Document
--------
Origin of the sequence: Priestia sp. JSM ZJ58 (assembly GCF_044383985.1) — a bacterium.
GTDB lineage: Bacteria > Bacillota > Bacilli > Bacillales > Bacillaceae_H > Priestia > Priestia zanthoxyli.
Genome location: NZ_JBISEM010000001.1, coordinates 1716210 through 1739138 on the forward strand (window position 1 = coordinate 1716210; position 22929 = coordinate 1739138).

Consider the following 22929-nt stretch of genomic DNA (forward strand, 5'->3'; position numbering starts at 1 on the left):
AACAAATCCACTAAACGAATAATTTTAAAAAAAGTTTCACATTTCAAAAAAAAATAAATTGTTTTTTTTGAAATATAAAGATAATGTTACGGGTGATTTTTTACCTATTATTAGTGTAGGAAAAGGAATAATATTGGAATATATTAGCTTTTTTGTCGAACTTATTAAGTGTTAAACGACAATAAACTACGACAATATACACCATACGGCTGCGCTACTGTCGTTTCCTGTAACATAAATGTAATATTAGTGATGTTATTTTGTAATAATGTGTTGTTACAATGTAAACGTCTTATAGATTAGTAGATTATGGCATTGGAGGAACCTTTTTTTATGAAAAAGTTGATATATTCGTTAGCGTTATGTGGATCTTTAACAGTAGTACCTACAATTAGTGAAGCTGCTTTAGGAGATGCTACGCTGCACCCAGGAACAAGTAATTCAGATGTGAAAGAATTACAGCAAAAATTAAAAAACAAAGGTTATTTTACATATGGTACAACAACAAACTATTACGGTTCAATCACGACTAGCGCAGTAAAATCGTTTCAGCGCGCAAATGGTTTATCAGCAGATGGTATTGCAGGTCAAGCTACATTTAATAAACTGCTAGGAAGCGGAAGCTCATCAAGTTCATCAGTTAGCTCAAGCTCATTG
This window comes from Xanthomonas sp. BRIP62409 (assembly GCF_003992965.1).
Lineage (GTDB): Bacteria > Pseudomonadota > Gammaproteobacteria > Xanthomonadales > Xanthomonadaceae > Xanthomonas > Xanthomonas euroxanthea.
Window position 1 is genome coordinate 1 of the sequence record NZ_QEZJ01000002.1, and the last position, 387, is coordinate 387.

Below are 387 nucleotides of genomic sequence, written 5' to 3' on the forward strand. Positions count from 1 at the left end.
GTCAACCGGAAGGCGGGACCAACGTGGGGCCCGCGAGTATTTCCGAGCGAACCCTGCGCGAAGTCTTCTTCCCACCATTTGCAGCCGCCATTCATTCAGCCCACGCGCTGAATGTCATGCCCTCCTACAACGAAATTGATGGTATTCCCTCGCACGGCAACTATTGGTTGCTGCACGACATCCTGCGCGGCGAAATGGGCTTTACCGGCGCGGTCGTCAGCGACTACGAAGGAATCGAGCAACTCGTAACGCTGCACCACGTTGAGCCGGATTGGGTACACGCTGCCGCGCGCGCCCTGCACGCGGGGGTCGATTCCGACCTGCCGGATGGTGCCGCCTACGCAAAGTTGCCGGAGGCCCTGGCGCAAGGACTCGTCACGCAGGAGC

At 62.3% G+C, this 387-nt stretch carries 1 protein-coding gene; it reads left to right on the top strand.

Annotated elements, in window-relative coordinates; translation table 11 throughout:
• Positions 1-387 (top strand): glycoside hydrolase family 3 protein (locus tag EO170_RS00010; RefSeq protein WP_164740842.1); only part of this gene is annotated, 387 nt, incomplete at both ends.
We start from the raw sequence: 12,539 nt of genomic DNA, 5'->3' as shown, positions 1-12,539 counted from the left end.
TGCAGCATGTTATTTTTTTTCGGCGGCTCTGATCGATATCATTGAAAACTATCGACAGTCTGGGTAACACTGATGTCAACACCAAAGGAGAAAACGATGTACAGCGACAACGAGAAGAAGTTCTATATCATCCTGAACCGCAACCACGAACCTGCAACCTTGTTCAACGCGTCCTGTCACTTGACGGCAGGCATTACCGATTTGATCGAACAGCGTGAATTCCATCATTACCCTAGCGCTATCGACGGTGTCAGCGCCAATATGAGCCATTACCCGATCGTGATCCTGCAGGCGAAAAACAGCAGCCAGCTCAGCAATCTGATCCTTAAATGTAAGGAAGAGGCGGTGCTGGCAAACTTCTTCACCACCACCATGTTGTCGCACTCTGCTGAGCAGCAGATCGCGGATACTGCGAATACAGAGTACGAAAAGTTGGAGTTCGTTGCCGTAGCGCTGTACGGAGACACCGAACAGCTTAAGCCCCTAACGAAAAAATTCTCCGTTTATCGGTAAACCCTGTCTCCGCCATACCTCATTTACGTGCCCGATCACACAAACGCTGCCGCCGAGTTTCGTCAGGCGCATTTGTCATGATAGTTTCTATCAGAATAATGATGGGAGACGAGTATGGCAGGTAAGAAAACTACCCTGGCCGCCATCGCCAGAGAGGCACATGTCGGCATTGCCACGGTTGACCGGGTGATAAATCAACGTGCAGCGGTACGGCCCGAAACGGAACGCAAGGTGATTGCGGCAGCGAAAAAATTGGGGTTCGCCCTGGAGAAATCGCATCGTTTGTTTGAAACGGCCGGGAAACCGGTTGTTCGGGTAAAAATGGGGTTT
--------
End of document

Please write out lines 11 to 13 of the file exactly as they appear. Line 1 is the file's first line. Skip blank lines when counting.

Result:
At 62.3% G+C, this 387-nt stretch carries 1 protein-coding gene; it reads left to right on the top strand.

Annotated elements, in window-relative coordinates; translation table 11 throughout:
• Positions 1-387 (top strand): glycoside hydrolase family 3 protein (locus tag EO170_RS00010; RefSeq protein WP_164740842.1); only part of this gene is annotated, 387 nt, incomplete at both ends.